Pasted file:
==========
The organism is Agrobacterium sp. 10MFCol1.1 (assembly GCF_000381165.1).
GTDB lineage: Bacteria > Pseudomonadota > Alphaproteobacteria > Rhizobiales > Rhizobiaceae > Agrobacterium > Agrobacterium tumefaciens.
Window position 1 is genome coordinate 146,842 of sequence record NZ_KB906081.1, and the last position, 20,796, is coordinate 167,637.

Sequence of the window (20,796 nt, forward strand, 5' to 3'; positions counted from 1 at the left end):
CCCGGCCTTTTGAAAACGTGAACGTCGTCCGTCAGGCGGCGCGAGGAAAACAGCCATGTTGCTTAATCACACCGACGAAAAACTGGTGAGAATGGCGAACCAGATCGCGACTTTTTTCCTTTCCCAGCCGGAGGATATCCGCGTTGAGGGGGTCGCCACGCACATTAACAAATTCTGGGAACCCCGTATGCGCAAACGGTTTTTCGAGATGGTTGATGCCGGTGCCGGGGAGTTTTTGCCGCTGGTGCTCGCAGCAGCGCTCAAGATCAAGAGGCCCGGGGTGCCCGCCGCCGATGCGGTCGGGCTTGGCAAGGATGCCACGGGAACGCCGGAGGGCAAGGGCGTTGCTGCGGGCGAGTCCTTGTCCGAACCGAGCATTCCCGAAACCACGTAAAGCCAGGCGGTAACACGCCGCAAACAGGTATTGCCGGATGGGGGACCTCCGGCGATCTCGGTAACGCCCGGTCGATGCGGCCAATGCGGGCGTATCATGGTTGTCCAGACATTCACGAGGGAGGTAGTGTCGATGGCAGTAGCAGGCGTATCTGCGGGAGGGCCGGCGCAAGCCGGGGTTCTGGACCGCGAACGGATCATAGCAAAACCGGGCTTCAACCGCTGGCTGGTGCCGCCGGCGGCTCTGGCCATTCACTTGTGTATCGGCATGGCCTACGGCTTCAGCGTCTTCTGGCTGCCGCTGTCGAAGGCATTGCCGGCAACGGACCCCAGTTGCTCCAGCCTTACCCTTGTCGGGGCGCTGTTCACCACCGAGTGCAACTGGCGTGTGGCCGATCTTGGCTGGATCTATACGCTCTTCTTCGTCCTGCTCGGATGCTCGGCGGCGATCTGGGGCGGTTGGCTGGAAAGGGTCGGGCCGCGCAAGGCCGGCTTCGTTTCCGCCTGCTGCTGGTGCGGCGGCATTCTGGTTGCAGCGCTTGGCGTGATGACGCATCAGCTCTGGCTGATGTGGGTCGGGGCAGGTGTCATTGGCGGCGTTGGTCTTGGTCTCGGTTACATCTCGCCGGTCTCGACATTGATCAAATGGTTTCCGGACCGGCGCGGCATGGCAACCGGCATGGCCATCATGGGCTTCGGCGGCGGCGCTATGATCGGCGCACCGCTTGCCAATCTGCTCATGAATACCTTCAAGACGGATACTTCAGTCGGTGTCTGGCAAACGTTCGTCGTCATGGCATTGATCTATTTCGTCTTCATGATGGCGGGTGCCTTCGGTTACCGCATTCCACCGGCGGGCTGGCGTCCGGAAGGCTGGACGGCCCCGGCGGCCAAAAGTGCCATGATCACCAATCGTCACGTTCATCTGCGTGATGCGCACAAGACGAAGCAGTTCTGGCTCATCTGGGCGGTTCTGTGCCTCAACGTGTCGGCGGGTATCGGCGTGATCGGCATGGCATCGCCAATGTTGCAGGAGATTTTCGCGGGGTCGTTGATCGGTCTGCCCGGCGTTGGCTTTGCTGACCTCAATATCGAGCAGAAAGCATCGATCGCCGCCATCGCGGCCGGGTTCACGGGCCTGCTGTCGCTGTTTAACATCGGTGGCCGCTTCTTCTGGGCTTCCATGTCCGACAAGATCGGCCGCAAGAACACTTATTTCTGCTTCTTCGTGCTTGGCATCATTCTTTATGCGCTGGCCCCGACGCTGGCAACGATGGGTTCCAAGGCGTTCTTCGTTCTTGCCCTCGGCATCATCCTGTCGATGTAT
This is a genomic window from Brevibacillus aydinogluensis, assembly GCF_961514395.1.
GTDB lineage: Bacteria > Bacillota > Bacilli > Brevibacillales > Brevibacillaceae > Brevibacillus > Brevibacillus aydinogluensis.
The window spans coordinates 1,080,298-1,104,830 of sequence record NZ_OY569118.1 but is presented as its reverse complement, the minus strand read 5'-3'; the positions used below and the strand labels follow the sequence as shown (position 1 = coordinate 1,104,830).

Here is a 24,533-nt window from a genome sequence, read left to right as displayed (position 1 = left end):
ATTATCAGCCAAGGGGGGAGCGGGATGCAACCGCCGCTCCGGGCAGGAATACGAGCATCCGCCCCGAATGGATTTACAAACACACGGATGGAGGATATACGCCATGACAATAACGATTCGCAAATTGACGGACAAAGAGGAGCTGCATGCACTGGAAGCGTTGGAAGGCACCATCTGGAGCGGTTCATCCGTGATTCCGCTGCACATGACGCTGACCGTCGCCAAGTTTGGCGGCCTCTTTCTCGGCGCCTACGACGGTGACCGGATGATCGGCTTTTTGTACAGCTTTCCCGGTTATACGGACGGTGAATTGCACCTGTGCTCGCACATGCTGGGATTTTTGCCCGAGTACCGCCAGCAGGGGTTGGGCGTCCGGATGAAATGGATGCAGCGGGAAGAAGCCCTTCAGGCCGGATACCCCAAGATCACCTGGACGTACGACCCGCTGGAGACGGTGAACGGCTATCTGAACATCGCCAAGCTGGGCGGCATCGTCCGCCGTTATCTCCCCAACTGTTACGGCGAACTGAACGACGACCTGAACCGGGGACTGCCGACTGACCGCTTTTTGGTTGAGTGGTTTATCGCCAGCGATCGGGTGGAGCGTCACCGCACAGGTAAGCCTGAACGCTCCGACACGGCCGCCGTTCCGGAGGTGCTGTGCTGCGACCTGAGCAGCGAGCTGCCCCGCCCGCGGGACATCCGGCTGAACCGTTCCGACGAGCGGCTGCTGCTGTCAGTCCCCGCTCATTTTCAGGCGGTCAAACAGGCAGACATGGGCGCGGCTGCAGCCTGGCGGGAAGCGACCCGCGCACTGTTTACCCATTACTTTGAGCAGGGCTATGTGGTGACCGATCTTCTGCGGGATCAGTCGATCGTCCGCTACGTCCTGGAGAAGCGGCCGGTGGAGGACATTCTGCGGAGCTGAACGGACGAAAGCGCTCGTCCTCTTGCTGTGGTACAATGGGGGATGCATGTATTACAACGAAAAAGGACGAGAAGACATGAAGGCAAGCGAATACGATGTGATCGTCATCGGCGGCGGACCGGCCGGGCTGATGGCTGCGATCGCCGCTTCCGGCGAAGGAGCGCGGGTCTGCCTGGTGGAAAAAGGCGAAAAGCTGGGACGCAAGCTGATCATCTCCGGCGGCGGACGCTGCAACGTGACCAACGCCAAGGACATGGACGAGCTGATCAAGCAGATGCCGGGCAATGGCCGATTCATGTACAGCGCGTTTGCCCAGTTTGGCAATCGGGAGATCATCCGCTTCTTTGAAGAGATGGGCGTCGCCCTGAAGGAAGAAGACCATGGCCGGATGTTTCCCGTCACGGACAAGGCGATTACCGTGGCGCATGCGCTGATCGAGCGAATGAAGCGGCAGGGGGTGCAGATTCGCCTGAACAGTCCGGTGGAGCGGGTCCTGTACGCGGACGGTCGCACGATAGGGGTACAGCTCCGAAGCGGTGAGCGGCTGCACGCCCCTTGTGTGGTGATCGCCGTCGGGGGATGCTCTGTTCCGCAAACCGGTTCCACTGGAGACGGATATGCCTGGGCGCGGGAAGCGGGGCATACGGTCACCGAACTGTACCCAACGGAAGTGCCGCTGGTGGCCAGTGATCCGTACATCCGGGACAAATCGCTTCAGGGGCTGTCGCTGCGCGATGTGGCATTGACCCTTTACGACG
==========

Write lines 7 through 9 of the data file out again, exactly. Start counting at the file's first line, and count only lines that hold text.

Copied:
GTDB lineage: Bacteria > Bacillota > Bacilli > Brevibacillales > Brevibacillaceae > Brevibacillus > Brevibacillus aydinogluensis.
The window spans coordinates 1,080,298-1,104,830 of sequence record NZ_OY569118.1 but is presented as its reverse complement, the minus strand read 5'-3'; the positions used below and the strand labels follow the sequence as shown (position 1 = coordinate 1,104,830).

Here is a 24,533-nt window from a genome sequence, read left to right as displayed (position 1 = left end):